The teacher catches her and she is brought in front of the principal, with Sarah and Tesh, the latter a boy involved in this evil farce.
They are punished and sent to work for three weeks in a retirement home.

It all seems depressing, but Irene is a strong character and has a creative mind.
Furthermore, Charles arrives on the premises and if initially he is very unhappy with the new home, he would become essential in a daring project.

It helps that two of the elderly women already retired in the home find him very attractive and therefore would accept his propositions, even when they involve great risk.
Irene wants to have a cheerleading team with the octogenarians as members.

It is as a brave a concoction as anything else one might conceive.

Having said that, it must be stated that first, dancing is proved to be the Most Beneficial physical activity, with improvements in intelligence that have been demonstrated.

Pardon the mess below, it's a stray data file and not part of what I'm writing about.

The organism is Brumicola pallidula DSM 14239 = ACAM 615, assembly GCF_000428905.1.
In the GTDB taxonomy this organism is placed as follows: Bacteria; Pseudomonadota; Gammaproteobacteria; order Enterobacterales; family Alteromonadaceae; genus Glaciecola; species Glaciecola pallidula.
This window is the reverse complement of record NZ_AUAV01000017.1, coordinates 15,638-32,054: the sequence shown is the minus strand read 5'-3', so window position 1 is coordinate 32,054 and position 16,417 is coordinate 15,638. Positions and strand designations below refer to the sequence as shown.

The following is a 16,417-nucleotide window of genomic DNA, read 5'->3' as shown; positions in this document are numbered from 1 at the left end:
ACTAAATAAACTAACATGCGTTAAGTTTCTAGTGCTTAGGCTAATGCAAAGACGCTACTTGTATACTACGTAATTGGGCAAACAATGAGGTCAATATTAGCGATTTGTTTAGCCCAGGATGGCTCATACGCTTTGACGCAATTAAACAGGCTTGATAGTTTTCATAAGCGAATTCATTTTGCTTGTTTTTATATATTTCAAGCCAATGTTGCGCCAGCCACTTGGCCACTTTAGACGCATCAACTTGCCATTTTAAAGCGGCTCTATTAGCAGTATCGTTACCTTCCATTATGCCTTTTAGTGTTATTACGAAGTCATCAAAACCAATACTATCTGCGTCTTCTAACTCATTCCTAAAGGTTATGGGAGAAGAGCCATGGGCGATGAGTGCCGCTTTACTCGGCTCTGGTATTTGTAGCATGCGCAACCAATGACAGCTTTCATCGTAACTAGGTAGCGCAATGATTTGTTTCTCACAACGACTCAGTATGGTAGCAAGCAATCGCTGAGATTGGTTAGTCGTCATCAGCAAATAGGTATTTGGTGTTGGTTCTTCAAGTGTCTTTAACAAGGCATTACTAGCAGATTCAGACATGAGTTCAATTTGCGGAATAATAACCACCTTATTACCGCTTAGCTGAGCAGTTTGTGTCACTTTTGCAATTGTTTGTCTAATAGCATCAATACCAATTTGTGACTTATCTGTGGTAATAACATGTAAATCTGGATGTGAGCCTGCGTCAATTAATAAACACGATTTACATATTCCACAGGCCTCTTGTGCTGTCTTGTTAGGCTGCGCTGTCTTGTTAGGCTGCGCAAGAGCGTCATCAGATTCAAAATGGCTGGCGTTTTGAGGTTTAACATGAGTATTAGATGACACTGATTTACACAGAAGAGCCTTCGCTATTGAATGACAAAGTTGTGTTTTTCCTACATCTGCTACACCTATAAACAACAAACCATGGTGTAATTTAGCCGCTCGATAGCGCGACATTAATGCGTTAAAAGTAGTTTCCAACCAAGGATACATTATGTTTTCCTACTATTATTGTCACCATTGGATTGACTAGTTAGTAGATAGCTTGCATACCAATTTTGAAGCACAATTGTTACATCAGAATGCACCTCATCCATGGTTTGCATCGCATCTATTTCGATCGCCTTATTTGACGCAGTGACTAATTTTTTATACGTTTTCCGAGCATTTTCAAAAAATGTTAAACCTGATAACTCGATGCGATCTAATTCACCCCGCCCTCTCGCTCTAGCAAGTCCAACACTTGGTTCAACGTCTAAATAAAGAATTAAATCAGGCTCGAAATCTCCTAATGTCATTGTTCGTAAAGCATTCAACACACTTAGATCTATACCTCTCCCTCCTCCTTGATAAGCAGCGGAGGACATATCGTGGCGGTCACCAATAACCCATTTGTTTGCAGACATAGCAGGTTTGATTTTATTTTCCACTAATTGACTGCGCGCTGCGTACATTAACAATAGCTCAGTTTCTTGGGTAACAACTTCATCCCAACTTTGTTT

There are positive psychology studies that also show that the elderly who are engaged in an activity, even those who have just the responsibility to water some plants, would live much longer than those who have nothing to do.

The group of elders starts preparing and Irene is enlisting them for a contest, on a television program.
When the supervisor - manager of the retirement home disagrees with the project, they decide to steal the bus, like in One Flew Over the Cuckoo's Nest.

Sarah does not want her foe to have any success, informs Irene's mother about the punishment she was unaware of and the cheerleader is grounded.